Timothy Geithner uses TurboTax…

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… but he doesn’t blame the tax preparation software for his tax problems. Just one of many exciting facts from the Treasury secretary-designate’s confirmation hearing this morning.

Geithner, by the way, is likely to be confirmed despite the tax issue. Senate Finance committee chairman Sen. Max Baucus, D-Montana, plans to hold a vote tomorrow, despite objections from several Republican committee members. The nomination would then go before the full Senate.


Paying his dues at Treasury

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We’ve been wondering why the Senate Finance committee took so long to schedule a confirmation hearing for Treasury secretary-designate Timothy Geithner.

It may have to do with a tax problem:

Timothy F. Geithner, President-elect Barack Obama’s choice for Treasury secretary, failed to pay more than $34,000 in federal taxes over several years early this decade, and also faces questions about the employment papers of a former household employee, suddenly complicating what had seemed to be an easy confirmation process in the Senate.

Hard to know what to make of this. Geithner repaid the back taxes, with interest, after the Obama team discovered the problem. And the immigration bit seems like a non-story: The housekeeper was authorized to work in the United States, but her authorization expired during the last three months of her employment with Geithner.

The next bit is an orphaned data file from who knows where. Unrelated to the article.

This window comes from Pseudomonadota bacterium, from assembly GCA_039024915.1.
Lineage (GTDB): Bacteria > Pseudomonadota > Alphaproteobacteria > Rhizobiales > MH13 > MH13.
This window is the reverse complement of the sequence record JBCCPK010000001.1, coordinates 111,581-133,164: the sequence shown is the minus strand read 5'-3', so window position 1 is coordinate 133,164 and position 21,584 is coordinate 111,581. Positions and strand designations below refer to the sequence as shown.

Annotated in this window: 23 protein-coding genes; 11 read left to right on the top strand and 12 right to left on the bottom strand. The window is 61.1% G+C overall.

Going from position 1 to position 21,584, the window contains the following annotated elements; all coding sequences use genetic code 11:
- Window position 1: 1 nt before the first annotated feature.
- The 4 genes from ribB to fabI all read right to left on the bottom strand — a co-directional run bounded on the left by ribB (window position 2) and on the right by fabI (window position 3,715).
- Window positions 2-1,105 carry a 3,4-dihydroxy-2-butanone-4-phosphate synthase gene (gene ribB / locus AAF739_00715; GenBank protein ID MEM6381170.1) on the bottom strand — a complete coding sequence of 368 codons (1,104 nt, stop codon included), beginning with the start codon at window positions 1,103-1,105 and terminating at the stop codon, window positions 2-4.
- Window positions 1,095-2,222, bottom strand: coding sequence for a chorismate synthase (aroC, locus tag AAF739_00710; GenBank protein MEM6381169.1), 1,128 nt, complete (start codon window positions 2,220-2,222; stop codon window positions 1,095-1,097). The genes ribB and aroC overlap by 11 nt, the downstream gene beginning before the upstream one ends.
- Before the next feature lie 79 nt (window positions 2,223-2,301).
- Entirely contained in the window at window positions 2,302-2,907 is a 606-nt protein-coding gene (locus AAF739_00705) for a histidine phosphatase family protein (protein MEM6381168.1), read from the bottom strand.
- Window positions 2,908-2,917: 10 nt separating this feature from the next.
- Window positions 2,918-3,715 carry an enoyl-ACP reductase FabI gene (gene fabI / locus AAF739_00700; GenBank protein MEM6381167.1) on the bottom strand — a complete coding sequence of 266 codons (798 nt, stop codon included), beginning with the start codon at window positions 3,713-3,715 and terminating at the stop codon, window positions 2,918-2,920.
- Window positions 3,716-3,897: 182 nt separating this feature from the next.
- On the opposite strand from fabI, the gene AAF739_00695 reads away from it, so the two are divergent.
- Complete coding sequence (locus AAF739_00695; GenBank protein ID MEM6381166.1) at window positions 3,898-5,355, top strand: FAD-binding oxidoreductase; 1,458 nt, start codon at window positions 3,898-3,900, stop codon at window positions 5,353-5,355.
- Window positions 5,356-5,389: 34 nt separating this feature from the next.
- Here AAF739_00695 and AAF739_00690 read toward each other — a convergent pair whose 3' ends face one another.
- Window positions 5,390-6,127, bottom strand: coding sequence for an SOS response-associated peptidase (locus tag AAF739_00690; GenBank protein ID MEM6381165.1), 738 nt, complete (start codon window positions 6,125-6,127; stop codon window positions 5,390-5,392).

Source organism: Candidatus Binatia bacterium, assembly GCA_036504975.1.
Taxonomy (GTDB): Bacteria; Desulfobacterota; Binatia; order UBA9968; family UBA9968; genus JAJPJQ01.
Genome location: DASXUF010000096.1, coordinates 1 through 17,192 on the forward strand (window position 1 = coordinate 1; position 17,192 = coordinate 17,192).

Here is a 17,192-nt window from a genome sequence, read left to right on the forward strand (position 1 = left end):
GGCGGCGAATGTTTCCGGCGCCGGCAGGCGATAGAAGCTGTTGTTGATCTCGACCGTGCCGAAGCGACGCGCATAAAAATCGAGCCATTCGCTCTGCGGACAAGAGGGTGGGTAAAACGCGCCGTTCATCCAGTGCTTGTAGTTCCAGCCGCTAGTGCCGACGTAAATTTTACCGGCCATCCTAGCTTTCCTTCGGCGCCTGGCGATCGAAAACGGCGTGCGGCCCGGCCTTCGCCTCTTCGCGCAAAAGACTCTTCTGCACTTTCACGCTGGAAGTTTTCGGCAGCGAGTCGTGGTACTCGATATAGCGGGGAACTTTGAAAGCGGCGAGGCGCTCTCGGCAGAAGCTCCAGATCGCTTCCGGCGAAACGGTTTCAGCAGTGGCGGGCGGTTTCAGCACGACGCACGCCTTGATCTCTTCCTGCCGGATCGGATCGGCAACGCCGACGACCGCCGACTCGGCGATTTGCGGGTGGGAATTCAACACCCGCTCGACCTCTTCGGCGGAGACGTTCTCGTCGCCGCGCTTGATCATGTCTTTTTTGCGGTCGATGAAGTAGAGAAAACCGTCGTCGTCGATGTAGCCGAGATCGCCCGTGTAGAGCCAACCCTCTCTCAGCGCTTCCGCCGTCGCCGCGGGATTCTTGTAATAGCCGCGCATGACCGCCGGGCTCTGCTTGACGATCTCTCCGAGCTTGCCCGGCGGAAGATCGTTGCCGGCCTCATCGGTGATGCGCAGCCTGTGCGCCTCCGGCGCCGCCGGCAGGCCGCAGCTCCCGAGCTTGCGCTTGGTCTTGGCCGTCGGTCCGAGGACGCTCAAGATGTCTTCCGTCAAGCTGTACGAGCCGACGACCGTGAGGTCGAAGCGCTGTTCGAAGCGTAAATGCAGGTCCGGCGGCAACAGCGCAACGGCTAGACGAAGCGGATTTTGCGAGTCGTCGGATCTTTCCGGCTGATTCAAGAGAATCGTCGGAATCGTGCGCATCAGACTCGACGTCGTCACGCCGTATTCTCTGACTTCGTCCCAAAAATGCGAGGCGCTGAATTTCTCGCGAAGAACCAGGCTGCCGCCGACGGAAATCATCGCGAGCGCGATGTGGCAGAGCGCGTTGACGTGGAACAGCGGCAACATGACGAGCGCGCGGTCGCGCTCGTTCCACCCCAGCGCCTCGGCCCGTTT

On the other hand: A Treasury secretary who didn’t pay a big chunk of his tax bill? Almost as bad as a Ways & Means committee chairman who doesn’t understand the tax code.

What do you think? Is the tax issue a distraction from much bigger economic problems? Or should it affect Geithner’s nomination?

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Tracking the transition: Geithner to head Treasury

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NBC News today reported that Timothy Geithner, president of the Federal Reserve Bank of New York, will likely be Barack Obama’s Treasury Secretary. Along with current Treasury Secretary Henry Paulson and Federal Reserve Chairman Ben Bernanke, Geithner has been a central figure in formulating the government’s response to the recent economic turmoil.

The choice of Geithner may have boosted confidence on Wall Street. In the last hour of trading, stocks shot up and the Dow Jones Industrial Average was up nearly 500 points at its close.

The Washington Post has this to say about Geithner:

Geithner, who is 47, is most closely aligned with Clinton-era economics, having previously worked at Treasury under Clinton secretaries Bob Rubin and Larry Summers.

But he is thought of as an economic centrist. [...] Prior to Treasury, Geithner worked at the IMF and with Henry Kissinger at his consulting firm.

Read the rest of this entry »